“Where name and image meet”—the argument for “adrenaline”BMJ 2000; 320 doi: http://dx.doi.org/10.1136/bmj.320.7233.506 (Published 19 February 2000) Cite this as: BMJ 2000;320:506
- Jeffrey K Aronson, clinical reader ([email protected])
- Department of Clinical Pharmacology, University of Oxford, Radcliffe Infirmary, Oxford OX2 6HE
- Accepted 17 September 1999
Their white epinephrin, my crimes
Aldous Huxley, Island
Assuming that you don't want to call it dihydroxyphenylmethylaminoethanol, which name should you use—adrenaline or epinephrine? All the arguments and evidence suggest that you should prefer adrenaline.
A European Commission directive requiring member states to use recommended international non-proprietary names for all drugs is soon to be implemented
For most drug names there will be little or no change
For around two dozen drugs the changes are more important; these will be dual labelled during the five year changeover period
It is intended that adrenaline (British approved name) will be changed to epinephrine (recommended international non-proprietary name)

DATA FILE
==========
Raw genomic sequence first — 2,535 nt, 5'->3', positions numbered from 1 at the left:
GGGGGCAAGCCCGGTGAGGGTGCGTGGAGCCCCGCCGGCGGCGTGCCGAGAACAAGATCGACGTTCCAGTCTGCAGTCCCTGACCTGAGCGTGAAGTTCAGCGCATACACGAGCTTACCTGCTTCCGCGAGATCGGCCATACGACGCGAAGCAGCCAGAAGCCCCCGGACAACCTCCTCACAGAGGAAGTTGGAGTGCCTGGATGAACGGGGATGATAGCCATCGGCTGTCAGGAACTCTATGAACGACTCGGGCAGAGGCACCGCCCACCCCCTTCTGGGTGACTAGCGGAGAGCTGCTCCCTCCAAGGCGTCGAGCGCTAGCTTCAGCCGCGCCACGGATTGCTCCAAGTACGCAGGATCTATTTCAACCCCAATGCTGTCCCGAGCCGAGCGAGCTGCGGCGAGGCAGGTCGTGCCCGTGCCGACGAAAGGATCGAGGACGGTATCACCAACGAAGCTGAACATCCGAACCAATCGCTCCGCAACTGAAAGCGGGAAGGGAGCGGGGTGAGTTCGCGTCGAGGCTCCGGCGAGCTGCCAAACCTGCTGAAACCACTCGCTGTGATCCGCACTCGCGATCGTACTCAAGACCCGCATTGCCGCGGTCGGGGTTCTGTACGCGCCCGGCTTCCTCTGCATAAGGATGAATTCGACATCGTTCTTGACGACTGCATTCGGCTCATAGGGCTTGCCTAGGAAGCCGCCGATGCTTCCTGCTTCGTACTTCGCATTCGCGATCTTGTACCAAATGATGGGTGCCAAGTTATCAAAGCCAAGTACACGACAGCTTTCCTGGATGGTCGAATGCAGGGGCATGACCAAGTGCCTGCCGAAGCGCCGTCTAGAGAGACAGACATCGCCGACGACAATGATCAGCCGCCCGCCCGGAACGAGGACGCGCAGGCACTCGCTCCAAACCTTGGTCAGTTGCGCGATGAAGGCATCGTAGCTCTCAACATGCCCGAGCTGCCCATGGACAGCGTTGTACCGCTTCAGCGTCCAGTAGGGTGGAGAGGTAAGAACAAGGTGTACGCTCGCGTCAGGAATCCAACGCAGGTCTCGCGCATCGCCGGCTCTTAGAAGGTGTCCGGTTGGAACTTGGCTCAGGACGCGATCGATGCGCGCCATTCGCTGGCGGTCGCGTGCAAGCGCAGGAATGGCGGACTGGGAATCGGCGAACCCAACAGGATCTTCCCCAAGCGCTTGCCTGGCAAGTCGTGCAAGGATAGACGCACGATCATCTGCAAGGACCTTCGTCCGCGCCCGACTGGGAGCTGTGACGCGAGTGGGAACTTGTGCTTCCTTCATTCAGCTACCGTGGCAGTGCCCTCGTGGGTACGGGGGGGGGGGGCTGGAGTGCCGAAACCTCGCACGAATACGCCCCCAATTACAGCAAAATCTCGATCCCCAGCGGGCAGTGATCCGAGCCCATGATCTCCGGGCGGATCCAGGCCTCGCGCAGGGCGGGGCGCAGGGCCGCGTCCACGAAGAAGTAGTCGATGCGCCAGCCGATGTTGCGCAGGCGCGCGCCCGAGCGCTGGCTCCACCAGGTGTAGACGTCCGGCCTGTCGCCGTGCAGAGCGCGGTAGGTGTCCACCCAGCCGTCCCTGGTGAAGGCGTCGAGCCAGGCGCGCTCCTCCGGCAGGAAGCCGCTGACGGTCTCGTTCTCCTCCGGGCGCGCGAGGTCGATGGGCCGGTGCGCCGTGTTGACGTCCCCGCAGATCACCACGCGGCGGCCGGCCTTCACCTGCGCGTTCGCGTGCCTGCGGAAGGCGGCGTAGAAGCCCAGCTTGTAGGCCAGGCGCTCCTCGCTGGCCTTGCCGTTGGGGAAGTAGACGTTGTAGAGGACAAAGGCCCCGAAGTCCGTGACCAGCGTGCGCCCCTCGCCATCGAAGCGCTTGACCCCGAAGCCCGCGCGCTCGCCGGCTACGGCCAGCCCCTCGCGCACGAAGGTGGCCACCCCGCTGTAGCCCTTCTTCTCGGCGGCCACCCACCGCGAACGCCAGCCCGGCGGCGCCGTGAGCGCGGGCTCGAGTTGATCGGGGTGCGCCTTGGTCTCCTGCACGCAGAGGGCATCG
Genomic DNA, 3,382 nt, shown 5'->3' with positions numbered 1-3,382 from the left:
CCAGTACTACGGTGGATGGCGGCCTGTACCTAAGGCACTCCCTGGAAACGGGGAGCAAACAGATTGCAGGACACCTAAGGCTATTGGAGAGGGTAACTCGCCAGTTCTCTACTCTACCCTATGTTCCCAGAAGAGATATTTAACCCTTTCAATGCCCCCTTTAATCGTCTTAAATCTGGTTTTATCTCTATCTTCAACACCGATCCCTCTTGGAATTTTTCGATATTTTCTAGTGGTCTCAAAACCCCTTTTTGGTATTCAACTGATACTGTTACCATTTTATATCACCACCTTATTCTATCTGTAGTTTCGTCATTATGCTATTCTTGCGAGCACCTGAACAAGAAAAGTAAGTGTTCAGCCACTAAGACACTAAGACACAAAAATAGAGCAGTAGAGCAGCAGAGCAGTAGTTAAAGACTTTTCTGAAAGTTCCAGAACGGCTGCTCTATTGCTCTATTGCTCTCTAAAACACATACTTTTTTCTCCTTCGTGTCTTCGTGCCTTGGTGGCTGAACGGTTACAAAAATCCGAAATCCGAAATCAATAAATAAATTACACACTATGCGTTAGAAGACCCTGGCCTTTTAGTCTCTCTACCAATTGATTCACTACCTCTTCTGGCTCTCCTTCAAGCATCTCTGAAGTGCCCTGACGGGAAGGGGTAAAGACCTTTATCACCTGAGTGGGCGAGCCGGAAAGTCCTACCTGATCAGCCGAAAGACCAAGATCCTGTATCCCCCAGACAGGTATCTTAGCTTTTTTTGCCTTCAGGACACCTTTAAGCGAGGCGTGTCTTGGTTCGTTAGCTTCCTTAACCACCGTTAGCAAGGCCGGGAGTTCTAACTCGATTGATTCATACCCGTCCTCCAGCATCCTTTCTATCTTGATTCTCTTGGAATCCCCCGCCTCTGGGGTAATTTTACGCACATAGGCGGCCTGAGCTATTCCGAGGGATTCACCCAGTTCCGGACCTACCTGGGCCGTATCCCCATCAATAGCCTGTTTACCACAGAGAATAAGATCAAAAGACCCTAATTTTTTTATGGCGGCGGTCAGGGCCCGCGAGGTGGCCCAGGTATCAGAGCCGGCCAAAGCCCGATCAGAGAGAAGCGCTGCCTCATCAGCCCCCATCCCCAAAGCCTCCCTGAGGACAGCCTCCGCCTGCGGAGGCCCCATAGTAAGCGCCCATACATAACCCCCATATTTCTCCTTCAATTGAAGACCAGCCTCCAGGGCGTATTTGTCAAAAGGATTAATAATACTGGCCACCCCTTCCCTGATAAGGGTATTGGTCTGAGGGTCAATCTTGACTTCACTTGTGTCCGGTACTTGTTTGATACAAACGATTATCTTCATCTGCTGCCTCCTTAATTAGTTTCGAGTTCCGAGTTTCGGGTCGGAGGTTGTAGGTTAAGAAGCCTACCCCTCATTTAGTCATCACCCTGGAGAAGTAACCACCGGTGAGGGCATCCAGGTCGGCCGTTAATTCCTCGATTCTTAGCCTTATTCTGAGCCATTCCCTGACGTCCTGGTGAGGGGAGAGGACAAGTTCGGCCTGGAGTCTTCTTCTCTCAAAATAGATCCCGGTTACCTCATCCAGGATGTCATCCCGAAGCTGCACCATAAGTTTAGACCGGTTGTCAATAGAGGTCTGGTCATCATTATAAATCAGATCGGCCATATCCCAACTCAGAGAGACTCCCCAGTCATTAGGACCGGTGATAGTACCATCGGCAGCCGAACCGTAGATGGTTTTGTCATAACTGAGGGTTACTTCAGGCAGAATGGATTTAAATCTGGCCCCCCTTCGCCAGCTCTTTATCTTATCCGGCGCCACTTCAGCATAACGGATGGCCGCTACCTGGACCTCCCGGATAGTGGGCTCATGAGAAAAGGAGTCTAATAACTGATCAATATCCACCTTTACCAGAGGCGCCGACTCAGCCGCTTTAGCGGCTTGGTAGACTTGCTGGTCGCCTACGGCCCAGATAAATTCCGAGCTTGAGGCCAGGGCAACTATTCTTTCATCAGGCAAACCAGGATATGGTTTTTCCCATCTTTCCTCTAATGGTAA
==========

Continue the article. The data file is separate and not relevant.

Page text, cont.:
The strong arguments for persuading the European Union to resist this particular change are based on usage, history, etymology, and, most importantly, risk of clinical errors
All drugs have at least three different names.1
The chemical namemdash;whose form generally follows the rules issued by the International Union of Pure and Applied Chemistrymdash;for example, (R)-1-(3,4-dihydroxyphenyl)-2-methylaminoethanol.
The approved (official or generic) namemdash;which is usually the World Health Organisation's recommended international non-proprietary name (rINN). However, it may be some locally approved namemdash;for example, the British approved name (BAN), dénomination commune française (DCF), Japanese accepted name (JAN), or United States adopted name (USAN). The monster substance mentioned above is better known as adrenaline (British approved name) or epinephrine (recommended international non-proprietary name).
The proprietary (brand or trade) namemdash;which is the name given by a pharmaceutical manufacturer. For example, adrenaline is marketed in Britain as Epipen for intramuscular injection and as Eppy or Simplene eyedrops.
The chemical name is an unambiguous description of a drug's structure, but it is cumbersome and irrelevant to practical prescribing. As for brand names, pharmaceutical manufacturers make their own choices, although to avoid confusion between similar names of different drugs or formulations, these are …
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